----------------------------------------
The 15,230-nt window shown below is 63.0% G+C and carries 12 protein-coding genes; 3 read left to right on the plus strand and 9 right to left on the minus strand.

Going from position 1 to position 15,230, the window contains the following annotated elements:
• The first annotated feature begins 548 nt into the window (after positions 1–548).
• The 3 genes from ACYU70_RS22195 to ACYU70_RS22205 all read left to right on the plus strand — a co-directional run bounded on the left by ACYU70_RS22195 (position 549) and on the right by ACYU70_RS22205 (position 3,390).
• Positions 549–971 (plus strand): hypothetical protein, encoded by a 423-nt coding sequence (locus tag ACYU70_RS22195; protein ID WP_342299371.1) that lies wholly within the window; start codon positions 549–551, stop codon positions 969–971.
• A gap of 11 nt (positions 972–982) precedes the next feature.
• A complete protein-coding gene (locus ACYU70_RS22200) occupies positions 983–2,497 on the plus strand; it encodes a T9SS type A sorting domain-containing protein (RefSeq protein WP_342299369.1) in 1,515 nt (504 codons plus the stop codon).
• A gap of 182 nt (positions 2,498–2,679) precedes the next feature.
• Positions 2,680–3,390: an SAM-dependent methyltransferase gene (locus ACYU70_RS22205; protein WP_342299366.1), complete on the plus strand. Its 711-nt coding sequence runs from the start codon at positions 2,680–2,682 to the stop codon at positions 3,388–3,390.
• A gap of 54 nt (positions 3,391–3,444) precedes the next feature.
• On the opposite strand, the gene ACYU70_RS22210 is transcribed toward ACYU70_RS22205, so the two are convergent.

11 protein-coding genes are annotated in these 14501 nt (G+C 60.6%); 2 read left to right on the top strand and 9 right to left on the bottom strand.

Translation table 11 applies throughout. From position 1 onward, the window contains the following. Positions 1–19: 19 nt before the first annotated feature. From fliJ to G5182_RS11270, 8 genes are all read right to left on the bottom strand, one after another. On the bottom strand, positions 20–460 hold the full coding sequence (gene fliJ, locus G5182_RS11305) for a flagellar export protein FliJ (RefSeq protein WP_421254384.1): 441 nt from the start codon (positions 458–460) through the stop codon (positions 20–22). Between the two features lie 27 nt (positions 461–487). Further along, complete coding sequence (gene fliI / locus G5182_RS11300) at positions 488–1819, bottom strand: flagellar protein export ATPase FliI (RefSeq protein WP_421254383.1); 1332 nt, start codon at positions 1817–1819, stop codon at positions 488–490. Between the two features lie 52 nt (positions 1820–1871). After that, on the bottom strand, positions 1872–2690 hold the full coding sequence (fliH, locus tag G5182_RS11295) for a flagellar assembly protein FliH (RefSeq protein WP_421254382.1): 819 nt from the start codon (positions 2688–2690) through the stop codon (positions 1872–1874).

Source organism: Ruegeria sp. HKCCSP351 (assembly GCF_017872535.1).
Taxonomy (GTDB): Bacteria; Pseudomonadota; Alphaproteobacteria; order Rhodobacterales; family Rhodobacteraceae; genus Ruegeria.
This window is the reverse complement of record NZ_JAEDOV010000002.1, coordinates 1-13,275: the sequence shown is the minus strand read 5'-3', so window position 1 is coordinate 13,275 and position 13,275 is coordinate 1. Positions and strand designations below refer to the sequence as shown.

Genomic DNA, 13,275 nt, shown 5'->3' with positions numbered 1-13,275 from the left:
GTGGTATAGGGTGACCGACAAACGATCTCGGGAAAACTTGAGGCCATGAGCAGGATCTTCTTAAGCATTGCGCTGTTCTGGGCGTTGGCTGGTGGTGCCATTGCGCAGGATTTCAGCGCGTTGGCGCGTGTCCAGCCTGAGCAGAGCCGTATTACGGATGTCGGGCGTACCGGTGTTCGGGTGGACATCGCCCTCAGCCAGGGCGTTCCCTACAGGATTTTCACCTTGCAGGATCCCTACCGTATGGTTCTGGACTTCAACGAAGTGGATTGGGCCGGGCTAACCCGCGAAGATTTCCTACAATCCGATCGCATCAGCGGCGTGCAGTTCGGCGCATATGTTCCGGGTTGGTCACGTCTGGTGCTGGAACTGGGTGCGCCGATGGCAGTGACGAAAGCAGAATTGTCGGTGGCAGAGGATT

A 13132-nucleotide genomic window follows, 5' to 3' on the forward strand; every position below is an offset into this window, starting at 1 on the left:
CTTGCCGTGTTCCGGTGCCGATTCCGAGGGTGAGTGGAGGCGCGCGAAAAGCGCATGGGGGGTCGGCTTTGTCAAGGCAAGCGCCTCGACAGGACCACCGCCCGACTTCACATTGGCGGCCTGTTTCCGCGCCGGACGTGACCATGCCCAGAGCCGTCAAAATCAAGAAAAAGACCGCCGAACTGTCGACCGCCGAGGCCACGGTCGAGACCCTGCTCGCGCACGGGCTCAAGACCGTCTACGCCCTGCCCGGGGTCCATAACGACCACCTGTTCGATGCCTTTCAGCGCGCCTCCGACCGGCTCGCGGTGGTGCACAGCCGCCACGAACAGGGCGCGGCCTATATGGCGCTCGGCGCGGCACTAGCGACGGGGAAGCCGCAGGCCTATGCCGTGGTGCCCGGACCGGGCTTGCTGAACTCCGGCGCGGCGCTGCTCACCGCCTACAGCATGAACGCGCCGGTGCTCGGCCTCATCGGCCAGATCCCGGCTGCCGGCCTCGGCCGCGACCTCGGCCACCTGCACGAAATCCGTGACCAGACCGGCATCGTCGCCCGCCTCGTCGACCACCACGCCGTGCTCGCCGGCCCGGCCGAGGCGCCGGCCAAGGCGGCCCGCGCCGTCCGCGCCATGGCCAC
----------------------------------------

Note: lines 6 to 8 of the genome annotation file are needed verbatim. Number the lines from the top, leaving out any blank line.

• A gap of 11 nt (positions 972–982) precedes the next feature.
• A complete protein-coding gene (locus ACYU70_RS22200) occupies positions 983–2,497 on the plus strand; it encodes a T9SS type A sorting domain-containing protein (RefSeq protein WP_342299369.1) in 1,515 nt (504 codons plus the stop codon).
• A gap of 182 nt (positions 2,498–2,679) precedes the next feature.